Home Office Pay 2020

1st October 2020


Summary: Department publishes final offer letter for 2020 Home Office pay.


The Department has today published their final offer letter in relation to Pay 2020.  This follows negotiations which the department opened in July and continued in August.  The implementation has been delayed by the roll out of Metis.

The Treasury published its pay guidance document in May.  This sets out how departments can implement pay awards each year.  This year the document expected awards between 1.5% and 2%.  However, flexibility to use up to 2.5% of monies was allowed if demonstrable improvements in systems and equality outcomes could be demonstrated.

What’s important to note is that the actual new money available from the Treasury is in fact only 1%.  This means that in order to top it up to 2.5% use of internal recycled funds is necessary.  This exposes the inherent problem with negotiations – the lack of funding from the Government.

The Government have limited the amount of new funding to only 1% meaning that the substantial pay award that our members need cannot be funded.  Our national pay claim was for a 10% rise in order to recognise the years of below inflation pay rises that have been imposed, but the refusal of the Government to properly engage with our national union means discussions locally were in a tough position. Continue reading



Summary: For many years PCS has been campaigning for a significant change in the way our reporting system is operated. As a result of our campaigning that change is on its way.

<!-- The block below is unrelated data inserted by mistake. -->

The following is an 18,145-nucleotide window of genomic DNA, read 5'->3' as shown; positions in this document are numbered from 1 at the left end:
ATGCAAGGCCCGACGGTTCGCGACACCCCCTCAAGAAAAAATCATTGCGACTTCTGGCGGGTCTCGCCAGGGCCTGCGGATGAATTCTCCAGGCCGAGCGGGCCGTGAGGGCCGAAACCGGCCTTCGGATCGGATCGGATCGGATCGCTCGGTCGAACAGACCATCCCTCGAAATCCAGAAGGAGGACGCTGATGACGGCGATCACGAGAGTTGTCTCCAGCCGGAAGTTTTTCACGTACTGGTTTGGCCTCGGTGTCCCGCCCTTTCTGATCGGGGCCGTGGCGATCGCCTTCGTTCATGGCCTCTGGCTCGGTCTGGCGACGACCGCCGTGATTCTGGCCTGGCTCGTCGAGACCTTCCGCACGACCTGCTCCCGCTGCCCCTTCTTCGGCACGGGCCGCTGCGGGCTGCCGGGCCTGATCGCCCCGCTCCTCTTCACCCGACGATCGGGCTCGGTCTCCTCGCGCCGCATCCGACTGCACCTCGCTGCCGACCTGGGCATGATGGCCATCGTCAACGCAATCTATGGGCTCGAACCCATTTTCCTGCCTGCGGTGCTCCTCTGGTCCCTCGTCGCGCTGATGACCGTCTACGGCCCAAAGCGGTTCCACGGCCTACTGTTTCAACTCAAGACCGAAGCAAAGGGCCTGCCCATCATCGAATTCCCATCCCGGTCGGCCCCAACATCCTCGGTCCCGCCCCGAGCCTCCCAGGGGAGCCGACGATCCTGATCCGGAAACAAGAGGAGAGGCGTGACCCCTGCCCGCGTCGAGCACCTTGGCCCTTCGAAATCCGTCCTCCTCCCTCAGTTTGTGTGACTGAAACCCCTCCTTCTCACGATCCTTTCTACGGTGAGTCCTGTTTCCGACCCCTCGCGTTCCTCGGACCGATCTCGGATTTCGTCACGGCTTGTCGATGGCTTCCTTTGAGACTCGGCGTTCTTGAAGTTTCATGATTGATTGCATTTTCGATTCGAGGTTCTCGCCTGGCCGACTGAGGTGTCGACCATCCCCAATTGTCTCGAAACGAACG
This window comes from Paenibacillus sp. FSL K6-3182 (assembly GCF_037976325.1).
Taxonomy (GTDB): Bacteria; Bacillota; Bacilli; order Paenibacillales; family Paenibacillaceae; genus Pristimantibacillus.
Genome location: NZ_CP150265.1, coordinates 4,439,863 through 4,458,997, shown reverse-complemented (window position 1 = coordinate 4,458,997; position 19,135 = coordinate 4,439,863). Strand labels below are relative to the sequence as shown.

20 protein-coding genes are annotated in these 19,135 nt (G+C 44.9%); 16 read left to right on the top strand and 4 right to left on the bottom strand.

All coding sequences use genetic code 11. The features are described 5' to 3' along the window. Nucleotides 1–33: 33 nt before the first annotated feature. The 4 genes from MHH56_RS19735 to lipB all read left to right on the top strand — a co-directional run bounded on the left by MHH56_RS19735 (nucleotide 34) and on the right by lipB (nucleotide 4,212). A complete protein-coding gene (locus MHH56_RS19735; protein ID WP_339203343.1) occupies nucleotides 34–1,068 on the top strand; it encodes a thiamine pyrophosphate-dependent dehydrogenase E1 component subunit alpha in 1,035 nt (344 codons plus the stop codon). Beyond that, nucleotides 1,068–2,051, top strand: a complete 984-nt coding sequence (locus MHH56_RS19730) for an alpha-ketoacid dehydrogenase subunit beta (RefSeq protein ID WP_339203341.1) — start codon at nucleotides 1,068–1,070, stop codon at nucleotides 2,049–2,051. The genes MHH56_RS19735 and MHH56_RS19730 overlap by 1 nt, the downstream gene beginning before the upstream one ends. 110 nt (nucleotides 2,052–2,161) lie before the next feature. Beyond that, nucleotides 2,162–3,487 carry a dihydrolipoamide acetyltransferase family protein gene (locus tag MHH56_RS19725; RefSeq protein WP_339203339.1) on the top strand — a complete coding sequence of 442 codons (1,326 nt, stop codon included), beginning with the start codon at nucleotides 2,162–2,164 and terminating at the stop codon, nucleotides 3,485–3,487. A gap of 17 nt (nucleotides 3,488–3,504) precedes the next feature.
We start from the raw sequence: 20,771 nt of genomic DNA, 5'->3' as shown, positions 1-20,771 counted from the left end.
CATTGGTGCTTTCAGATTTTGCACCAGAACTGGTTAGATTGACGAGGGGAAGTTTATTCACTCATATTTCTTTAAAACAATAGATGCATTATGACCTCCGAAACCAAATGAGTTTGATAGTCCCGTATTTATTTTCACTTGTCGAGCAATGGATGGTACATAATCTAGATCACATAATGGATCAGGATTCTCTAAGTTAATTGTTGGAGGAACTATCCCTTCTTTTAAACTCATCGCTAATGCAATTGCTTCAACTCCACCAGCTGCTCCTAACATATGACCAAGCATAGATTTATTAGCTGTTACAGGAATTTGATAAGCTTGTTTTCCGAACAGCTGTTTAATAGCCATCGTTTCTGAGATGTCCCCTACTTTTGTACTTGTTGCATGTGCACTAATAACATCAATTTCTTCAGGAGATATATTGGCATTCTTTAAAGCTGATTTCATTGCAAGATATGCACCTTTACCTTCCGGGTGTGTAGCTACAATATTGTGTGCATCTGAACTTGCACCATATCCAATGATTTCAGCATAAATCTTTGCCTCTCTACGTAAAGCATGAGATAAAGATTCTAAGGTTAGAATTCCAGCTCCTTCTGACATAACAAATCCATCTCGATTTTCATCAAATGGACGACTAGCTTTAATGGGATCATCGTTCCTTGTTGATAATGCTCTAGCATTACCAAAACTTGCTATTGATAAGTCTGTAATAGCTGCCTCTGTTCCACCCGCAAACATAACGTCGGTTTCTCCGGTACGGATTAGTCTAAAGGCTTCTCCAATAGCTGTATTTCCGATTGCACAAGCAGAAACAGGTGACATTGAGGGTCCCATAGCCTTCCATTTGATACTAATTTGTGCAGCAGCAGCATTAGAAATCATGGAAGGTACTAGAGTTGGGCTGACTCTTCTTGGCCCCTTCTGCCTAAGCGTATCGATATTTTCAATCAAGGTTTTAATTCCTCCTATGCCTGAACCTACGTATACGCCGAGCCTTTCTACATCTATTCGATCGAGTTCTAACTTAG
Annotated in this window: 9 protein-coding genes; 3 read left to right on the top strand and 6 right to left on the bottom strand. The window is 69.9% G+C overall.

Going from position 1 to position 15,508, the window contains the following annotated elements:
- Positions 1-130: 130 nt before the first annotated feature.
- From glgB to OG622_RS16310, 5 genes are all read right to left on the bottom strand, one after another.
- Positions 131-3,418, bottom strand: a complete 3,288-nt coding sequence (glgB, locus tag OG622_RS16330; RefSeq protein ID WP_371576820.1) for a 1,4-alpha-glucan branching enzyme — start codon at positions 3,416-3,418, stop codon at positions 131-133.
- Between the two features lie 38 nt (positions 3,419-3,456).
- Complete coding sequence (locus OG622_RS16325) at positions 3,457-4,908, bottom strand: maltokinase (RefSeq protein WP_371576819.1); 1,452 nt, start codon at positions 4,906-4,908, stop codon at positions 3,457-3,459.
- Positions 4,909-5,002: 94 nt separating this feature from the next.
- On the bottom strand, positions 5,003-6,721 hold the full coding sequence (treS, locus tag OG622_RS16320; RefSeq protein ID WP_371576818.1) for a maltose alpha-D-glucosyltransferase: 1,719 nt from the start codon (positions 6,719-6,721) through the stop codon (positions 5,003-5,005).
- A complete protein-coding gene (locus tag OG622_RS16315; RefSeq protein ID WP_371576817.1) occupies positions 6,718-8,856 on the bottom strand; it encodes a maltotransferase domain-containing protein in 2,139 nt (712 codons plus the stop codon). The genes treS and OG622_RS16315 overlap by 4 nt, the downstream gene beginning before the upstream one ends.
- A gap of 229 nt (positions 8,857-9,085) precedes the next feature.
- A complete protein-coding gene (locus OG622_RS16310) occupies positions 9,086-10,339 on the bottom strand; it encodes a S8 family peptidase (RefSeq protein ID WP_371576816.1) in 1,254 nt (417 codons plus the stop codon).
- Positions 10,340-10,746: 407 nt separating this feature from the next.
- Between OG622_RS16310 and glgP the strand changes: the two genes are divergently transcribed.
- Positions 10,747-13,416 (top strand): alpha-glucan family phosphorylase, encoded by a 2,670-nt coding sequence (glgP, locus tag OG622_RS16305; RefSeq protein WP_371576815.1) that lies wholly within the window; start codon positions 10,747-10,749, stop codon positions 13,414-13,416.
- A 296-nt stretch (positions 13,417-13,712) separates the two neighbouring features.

Members will have been aware that for many years, PCS have been campaigning for a significant change to the PDR system operated in Home Office. In the first instance, we sought to remove the system of forced distribution, moderation and box marking quotas. This change came about in 2017, but, despite the change, PCS did not feel that this went far enough and sought to remove the system of year-end and mid-year box marking.


PCS felt that the star rating system was one that created an adversarial environment, hindering honest conversations, where managers felt obliged to fill quotas.  Likewise, we felt that the half year and end of year report process was a significant drain on resources and was essentially an arbitrary construct.  Ultimately, assigning a nominal star rating in October and March did nothing to aid continual development of our members throughout the year and their careers. Continue reading


Help promote the new PCS pay petition

PCS members deliver every day to keep essential services running, and in the pandemic they’ve done that even more than ever.

Boris Johnson and other ministers have lauded the work UK government workers have done. But now is the time for the government to deliver a fair pay rise, because warm words do not pay the bills.

Prime minister Boris Johnson has already said he wants UK government workers to have another pay cut this year, by limiting pay rises to below 2.5% – the 11th consecutive year of cuts in real terms.

Only a decent pay rise will ensure our members do not have to worry about the cost of living. And our petition tells the government that now is the time to deliver fair pay to our members.

We’re demanding the government gives those workers a 10% pay rise, which is only half the money they have lost in the last decade.

We’re asking PCS members do 5 things to be part of our campaign to force the government to deliver fair pay:

  1. Sign our petition, on the UK government and parliament petitions website.
  2. Share our petition on social media.
  3. Ask a work colleague to sign the petition. The more of us who sign it the stronger we are.
  4. Get involved in PCS, if you’re not already
  5. Ask non-members in your workplace to join PCS. The more of us who are in the union, the more chance we’ve got of being successful.

We also want to hear from members how they’ve delivered during lockdown, email editor@pcs.org.uk

Let’s make sure this is the year it’s not just warm words that UK government workers get, it’s actually a proper pay rise.